At The Wheel
2006 Dodge Magnum SXT
This one has no Hemi, but that’s OK!
by Frederick J. Staab CruiseControlRadio.Com
Almost every one of us has a childhood memory of life with a station wagon. Back in the pre-minivan days (that’s before 1983 for younger readers), the wood-grain-appliqué-slathered family truckster behemoths roamed shopping center and school parking lots with everyday regularity.
Since the early ’80s, the popularity of the station wagon has taken a nose dive. So why in the 2006model year would Dodge still build a vehicle like the Magnum? At first brush, it exhibits many similar characteristics of station wagons of the past. But a closer examination of the bodywork makes you think the guys from “Pimp my Ride” fired up their torches, chopped the top and lowered the roof by about 4 inches. Probably the most radical styling element of the Magnum is the reverse rake of it roof. It’s about average height at the top of the windshield, but it slopes backward ending in a rear lift gate with a slit-like window. That lift gate opens up and swings out of the way since its hinges are mounted about 2 feet into the rooftop – it’s another daring yet functional bit of engineering. Up front, the grille does its best to maintain the Dodge corporate identity with a thick and pronounced crossbar.
The Magnum is available in three levels of trim, the base SE, the SXT and the Hemi V-8-powered RT. What’s unique about this review is the fact that it involves the mid-level SXT powered by a 3.5-liter 250-horsepower V-6. Now don’t crumple up this newspaper because you are a Hemi snob. I, too, admit to being addicted to horsepower, but we all should remember that so far only 45 percent of Magnum buyers have been opting for the V-8. So it’s certainly important to investigate the rest of the model line.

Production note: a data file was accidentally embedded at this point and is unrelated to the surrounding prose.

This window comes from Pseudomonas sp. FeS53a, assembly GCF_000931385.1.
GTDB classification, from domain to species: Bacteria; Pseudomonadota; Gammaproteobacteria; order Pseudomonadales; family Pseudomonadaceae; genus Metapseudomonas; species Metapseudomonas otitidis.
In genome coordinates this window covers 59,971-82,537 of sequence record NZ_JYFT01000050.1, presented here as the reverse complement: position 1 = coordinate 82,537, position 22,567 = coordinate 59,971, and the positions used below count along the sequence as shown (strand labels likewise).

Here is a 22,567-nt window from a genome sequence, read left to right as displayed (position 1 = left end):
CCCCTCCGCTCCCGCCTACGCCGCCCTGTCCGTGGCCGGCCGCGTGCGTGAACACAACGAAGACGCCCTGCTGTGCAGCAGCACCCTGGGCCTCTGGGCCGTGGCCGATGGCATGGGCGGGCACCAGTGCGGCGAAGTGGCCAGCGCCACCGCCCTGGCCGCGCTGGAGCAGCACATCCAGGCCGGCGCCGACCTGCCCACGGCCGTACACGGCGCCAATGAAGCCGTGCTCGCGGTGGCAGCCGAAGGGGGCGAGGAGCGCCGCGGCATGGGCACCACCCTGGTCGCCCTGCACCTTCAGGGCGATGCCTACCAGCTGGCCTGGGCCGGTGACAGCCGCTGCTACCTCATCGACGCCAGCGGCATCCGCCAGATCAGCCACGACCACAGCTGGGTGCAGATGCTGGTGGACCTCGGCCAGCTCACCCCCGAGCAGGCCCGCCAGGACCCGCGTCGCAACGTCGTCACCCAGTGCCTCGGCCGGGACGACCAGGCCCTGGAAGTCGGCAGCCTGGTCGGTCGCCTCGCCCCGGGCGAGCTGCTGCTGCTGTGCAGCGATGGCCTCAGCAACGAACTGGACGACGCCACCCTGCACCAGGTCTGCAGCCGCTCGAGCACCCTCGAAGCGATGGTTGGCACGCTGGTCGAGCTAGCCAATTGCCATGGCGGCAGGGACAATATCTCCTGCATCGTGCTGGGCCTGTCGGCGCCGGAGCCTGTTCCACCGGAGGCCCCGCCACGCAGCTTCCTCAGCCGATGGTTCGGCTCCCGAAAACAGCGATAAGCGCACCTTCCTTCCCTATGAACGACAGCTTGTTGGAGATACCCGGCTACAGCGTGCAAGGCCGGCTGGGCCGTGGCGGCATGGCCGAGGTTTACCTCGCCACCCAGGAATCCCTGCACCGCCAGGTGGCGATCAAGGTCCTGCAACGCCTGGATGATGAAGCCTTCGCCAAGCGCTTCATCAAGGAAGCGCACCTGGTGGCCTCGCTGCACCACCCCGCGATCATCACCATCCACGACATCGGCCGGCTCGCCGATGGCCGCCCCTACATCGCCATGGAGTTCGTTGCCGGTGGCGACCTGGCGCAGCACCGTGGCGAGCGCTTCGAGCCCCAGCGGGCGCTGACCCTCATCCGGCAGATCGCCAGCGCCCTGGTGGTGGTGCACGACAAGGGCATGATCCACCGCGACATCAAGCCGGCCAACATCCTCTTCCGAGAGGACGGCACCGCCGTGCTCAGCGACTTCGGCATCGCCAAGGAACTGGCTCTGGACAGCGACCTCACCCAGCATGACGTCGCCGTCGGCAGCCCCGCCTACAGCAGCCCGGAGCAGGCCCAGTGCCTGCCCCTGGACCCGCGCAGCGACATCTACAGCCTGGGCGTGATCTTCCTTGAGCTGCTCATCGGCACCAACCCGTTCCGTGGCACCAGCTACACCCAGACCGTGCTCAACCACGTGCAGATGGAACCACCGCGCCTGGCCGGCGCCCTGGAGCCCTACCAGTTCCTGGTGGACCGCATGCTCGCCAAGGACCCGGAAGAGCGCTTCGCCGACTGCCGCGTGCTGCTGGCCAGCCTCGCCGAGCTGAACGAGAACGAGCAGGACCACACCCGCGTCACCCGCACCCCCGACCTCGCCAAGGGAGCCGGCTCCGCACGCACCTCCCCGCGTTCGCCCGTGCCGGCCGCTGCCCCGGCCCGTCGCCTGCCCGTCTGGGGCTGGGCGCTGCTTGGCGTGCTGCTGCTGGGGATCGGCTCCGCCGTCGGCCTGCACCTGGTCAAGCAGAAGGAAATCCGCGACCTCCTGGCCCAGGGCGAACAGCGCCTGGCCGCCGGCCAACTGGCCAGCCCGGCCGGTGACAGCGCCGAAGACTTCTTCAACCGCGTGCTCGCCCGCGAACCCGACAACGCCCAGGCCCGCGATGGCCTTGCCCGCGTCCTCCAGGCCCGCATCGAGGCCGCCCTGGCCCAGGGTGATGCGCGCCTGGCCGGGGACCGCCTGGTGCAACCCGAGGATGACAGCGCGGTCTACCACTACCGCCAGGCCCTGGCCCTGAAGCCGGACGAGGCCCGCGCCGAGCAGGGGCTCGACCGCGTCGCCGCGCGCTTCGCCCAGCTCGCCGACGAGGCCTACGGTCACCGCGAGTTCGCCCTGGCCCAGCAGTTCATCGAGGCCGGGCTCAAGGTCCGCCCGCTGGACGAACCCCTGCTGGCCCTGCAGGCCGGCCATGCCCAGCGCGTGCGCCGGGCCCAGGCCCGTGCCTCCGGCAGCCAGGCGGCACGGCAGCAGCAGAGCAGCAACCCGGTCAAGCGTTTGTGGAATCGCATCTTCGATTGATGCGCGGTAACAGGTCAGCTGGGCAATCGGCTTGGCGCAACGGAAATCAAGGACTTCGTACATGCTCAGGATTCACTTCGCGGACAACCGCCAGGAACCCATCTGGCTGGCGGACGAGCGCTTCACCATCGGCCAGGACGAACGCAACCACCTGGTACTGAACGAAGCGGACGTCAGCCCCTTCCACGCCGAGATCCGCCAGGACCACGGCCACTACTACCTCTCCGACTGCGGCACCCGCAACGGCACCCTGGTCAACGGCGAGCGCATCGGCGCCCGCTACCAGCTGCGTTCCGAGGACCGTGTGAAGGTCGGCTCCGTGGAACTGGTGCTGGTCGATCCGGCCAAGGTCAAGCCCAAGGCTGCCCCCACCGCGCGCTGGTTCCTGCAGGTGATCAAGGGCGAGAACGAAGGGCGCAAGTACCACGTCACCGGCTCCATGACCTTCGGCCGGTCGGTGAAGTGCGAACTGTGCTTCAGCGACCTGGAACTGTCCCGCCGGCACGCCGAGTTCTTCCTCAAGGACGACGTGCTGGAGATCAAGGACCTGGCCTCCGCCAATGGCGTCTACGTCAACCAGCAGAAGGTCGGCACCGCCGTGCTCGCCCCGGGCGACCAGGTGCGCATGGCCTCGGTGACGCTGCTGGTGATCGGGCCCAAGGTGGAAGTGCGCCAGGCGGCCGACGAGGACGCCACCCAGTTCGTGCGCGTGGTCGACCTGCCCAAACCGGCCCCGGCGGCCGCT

I was pleasantly surprised – I found that the SXT accelerated briskly even with 3,896 pounds of curb weight in tow. The 17-inch rolling stock mounted on standard aluminum wheels could be chirped away from stoplights. I did notice the V-6 gave off a somewhat bassey resonant sound when idling, a small annoyance. But here is the headline: on the highway, fuel mileage comes in at 27 mpg. With a tail wind and an egg between your foot and the accelerator, you can easily be looking to book 30 mpg. Not bad at all for a rear-drive wagon that is stylish on the outside and big enough to haul all your junk on the inside.
While things got a bit radical with the sheet metal, DaimlerChrysler took a more conservative tack on the interior. The dash has a flat, clean design; gauges are deeply set with white backlighting. Some of the plastics were a bit too shiny for my tastes, and since I am spoiled driver, I missed a leather-covered steering wheel. In the SXT, it was hard plastic.
My passengers enjoyed the large amounts of front and rear legroom, but taller folks might find the headroom a bit snug in the rear seat. It’s the price you pay for style.
Pop open the cargo lift gate and you will find more than 27 cubic feet of storage behind the second-row 60/40 split seat. The cargo load increases to 71 cubic feet with the second row folded. Nice touches in the cargo area include two open side wells, storage under the cargo floor that is covered by an easy-to-use trifold divider, and a 12-volt utility outlet. Hauling capability and versatility have made the journey from the past to the present in this modern-day wagon.
So, it’s decision time – do you forgo the RT’s additional luxury and 90 more Hemi-powered horses for the economical SXT? The price difference between the two models is about $5,000. As tested, our SXT Magnum had a ticket of $25,995 including destination. But add a few options like an upgraded stereo and leather seats, and you will be at or close to the RT’s price point.
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